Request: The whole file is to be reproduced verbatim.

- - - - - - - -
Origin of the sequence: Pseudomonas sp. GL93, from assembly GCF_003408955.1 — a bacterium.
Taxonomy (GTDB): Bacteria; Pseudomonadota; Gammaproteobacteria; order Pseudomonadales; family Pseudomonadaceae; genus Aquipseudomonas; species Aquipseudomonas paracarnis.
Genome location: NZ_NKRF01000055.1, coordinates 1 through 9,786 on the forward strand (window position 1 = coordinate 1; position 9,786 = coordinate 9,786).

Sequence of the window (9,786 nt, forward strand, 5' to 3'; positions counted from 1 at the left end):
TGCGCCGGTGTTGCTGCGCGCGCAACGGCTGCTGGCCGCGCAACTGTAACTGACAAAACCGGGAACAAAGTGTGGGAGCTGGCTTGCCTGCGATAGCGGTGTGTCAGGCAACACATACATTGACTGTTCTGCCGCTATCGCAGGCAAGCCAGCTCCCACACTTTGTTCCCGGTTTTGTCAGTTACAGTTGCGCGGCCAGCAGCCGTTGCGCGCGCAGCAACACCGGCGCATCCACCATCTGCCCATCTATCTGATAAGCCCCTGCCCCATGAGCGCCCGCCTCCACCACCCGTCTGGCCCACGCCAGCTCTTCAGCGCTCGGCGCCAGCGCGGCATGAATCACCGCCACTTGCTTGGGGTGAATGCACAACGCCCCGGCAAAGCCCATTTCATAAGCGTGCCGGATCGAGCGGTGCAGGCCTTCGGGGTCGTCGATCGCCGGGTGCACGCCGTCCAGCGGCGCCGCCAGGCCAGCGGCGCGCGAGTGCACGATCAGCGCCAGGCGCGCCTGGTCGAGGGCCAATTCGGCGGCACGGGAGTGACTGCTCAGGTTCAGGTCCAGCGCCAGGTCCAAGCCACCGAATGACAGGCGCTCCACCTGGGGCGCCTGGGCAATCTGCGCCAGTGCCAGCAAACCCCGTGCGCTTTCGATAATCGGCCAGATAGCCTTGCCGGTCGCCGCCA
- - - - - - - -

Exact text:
Origin of the sequence: Pseudomonas sp. GL93, from assembly GCF_003408955.1 — a bacterium.
Taxonomy (GTDB): Bacteria; Pseudomonadota; Gammaproteobacteria; order Pseudomonadales; family Pseudomonadaceae; genus Aquipseudomonas; species Aquipseudomonas paracarnis.
Genome location: NZ_NKRF01000055.1, coordinates 1 through 9,786 on the forward strand (window position 1 = coordinate 1; position 9,786 = coordinate 9,786).

Sequence of the window (9,786 nt, forward strand, 5' to 3'; positions counted from 1 at the left end):
TGCGCCGGTGTTGCTGCGCGCGCAACGGCTGCTGGCCGCGCAACTGTAACTGACAAAACCGGGAACAAAGTGTGGGAGCTGGCTTGCCTGCGATAGCGGTGTGTCAGGCAACACATACATTGACTGTTCTGCCGCTATCGCAGGCAAGCCAGCTCCCACACTTTGTTCCCGGTTTTGTCAGTTACAGTTGCGCGGCCAGCAGCCGTTGCGCGCGCAGCAACACCGGCGCATCCACCATCTGCCCATCTATCTGATAAGCCCCTGCCCCATGAGCGCCCGCCTCCACCACCCGTCTGGCCCACGCCAGCTCTTCAGCGCTCGGCGCCAGCGCGGCATGAATCACCGCCACTTGCTTGGGGTGAATGCACAACGCCCCGGCAAAGCCCATTTCATAAGCGTGCCGGATCGAGCGGTGCAGGCCTTCGGGGTCGTCGATCGCCGGGTGCACGCCGTCCAGCGGCGCCGCCAGGCCAGCGGCGCGCGAGTGCACGATCAGCGCCAGGCGCGCCTGGTCGAGGGCCAATTCGGCGGCACGGGAGTGACTGCTCAGGTTCAGGTCCAGCGCCAGGTCCAAGCCACCGAATGACAGGCGCTCCACCTGGGGCGCCTGGGCAATCTGCGCCAGTGCCAGCAAACCCCGTGCGCTTTCGATAATCGGCCAGATAGCCTTGCCGGTCGCCGCCA